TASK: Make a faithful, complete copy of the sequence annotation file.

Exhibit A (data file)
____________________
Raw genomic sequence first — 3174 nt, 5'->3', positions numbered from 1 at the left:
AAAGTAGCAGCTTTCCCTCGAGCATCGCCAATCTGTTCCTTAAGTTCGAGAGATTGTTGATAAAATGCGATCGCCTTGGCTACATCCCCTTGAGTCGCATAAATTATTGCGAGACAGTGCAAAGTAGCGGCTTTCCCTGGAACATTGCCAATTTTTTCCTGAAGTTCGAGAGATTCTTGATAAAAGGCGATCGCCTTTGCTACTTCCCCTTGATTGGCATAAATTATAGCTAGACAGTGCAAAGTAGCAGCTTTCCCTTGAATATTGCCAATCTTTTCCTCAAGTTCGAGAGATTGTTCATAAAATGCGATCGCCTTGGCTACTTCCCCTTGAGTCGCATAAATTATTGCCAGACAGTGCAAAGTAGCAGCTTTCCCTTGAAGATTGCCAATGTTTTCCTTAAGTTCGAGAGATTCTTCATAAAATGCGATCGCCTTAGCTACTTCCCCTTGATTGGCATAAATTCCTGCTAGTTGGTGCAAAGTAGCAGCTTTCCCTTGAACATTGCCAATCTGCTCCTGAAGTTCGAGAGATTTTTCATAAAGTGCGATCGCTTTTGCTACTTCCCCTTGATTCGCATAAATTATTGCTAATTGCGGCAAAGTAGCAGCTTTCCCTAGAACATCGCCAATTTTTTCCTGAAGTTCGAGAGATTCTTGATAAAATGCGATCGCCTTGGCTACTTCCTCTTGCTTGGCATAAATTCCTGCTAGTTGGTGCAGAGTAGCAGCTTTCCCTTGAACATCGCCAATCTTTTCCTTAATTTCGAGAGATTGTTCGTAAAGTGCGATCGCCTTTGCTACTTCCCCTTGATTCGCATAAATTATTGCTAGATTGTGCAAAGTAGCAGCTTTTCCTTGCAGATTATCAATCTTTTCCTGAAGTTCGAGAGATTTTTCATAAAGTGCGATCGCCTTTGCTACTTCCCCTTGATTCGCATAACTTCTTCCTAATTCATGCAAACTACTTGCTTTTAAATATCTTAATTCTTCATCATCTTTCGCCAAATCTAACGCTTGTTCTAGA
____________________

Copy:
Raw genomic sequence first — 3174 nt, 5'->3', positions numbered from 1 at the left:
AAAGTAGCAGCTTTCCCTCGAGCATCGCCAATCTGTTCCTTAAGTTCGAGAGATTGTTGATAAAATGCGATCGCCTTGGCTACATCCCCTTGAGTCGCATAAATTATTGCGAGACAGTGCAAAGTAGCGGCTTTCCCTGGAACATTGCCAATTTTTTCCTGAAGTTCGAGAGATTCTTGATAAAAGGCGATCGCCTTTGCTACTTCCCCTTGATTGGCATAAATTATAGCTAGACAGTGCAAAGTAGCAGCTTTCCCTTGAATATTGCCAATCTTTTCCTCAAGTTCGAGAGATTGTTCATAAAATGCGATCGCCTTGGCTACTTCCCCTTGAGTCGCATAAATTATTGCCAGACAGTGCAAAGTAGCAGCTTTCCCTTGAAGATTGCCAATGTTTTCCTTAAGTTCGAGAGATTCTTCATAAAATGCGATCGCCTTAGCTACTTCCCCTTGATTGGCATAAATTCCTGCTAGTTGGTGCAAAGTAGCAGCTTTCCCTTGAACATTGCCAATCTGCTCCTGAAGTTCGAGAGATTTTTCATAAAGTGCGATCGCTTTTGCTACTTCCCCTTGATTCGCATAAATTATTGCTAATTGCGGCAAAGTAGCAGCTTTCCCTAGAACATCGCCAATTTTTTCCTGAAGTTCGAGAGATTCTTGATAAAATGCGATCGCCTTGGCTACTTCCTCTTGCTTGGCATAAATTCCTGCTAGTTGGTGCAGAGTAGCAGCTTTCCCTTGAACATCGCCAATCTTTTCCTTAATTTCGAGAGATTGTTCGTAAAGTGCGATCGCCTTTGCTACTTCCCCTTGATTCGCATAAATTATTGCTAGATTGTGCAAAGTAGCAGCTTTTCCTTGCAGATTATCAATCTTTTCCTGAAGTTCGAGAGATTTTTCATAAAGTGCGATCGCCTTTGCTACTTCCCCTTGATTCGCATAACTTCTTCCTAATTCATGCAAACTACTTGCTTTTAAATATCTTAATTCTTCATCATCTTTCGCCAAATCTAACGCTTGTTCTAGA